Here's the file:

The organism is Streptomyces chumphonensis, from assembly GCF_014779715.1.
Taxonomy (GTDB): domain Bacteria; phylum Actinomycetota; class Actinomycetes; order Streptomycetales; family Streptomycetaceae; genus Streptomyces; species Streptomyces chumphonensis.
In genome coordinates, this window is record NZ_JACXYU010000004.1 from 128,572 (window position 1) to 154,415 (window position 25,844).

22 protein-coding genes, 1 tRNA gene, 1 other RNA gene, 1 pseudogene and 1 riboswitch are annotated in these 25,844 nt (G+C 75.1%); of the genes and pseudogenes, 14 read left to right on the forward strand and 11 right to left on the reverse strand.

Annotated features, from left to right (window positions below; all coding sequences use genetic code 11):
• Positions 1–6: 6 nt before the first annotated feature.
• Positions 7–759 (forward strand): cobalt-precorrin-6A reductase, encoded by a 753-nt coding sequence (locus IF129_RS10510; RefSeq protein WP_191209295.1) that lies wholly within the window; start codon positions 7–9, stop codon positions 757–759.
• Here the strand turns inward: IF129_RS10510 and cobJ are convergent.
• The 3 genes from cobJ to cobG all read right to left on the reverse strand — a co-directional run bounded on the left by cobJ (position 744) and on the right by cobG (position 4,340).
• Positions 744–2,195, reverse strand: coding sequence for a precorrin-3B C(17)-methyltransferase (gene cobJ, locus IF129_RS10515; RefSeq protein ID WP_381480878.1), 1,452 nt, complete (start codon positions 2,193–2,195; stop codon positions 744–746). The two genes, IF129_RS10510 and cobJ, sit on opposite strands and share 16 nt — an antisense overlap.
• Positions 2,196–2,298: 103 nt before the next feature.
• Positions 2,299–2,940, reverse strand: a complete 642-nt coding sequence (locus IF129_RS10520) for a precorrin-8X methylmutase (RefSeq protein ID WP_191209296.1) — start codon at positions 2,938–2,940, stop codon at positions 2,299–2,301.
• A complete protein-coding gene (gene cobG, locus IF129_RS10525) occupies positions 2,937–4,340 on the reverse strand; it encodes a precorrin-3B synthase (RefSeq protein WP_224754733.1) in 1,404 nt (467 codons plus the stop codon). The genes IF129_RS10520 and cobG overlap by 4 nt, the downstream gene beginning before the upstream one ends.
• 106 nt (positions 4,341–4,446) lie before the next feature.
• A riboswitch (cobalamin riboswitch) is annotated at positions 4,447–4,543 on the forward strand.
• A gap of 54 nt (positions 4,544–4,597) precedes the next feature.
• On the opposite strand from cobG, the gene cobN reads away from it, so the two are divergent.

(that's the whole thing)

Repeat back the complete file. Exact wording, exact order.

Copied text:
The organism is Streptomyces chumphonensis, from assembly GCF_014779715.1.
Taxonomy (GTDB): domain Bacteria; phylum Actinomycetota; class Actinomycetes; order Streptomycetales; family Streptomycetaceae; genus Streptomyces; species Streptomyces chumphonensis.
In genome coordinates, this window is record NZ_JACXYU010000004.1 from 128,572 (window position 1) to 154,415 (window position 25,844).

22 protein-coding genes, 1 tRNA gene, 1 other RNA gene, 1 pseudogene and 1 riboswitch are annotated in these 25,844 nt (G+C 75.1%); of the genes and pseudogenes, 14 read left to right on the forward strand and 11 right to left on the reverse strand.

Annotated features, from left to right (window positions below; all coding sequences use genetic code 11):
• Positions 1–6: 6 nt before the first annotated feature.
• Positions 7–759 (forward strand): cobalt-precorrin-6A reductase, encoded by a 753-nt coding sequence (locus IF129_RS10510; RefSeq protein WP_191209295.1) that lies wholly within the window; start codon positions 7–9, stop codon positions 757–759.
• Here the strand turns inward: IF129_RS10510 and cobJ are convergent.
• The 3 genes from cobJ to cobG all read right to left on the reverse strand — a co-directional run bounded on the left by cobJ (position 744) and on the right by cobG (position 4,340).
• Positions 744–2,195, reverse strand: coding sequence for a precorrin-3B C(17)-methyltransferase (gene cobJ, locus IF129_RS10515; RefSeq protein ID WP_381480878.1), 1,452 nt, complete (start codon positions 2,193–2,195; stop codon positions 744–746). The two genes, IF129_RS10510 and cobJ, sit on opposite strands and share 16 nt — an antisense overlap.
• Positions 2,196–2,298: 103 nt before the next feature.
• Positions 2,299–2,940, reverse strand: a complete 642-nt coding sequence (locus IF129_RS10520) for a precorrin-8X methylmutase (RefSeq protein ID WP_191209296.1) — start codon at positions 2,938–2,940, stop codon at positions 2,299–2,301.
• A complete protein-coding gene (gene cobG, locus IF129_RS10525) occupies positions 2,937–4,340 on the reverse strand; it encodes a precorrin-3B synthase (RefSeq protein WP_224754733.1) in 1,404 nt (467 codons plus the stop codon). The genes IF129_RS10520 and cobG overlap by 4 nt, the downstream gene beginning before the upstream one ends.
• 106 nt (positions 4,341–4,446) lie before the next feature.
• A riboswitch (cobalamin riboswitch) is annotated at positions 4,447–4,543 on the forward strand.
• A gap of 54 nt (positions 4,544–4,597) precedes the next feature.
• On the opposite strand from cobG, the gene cobN reads away from it, so the two are divergent.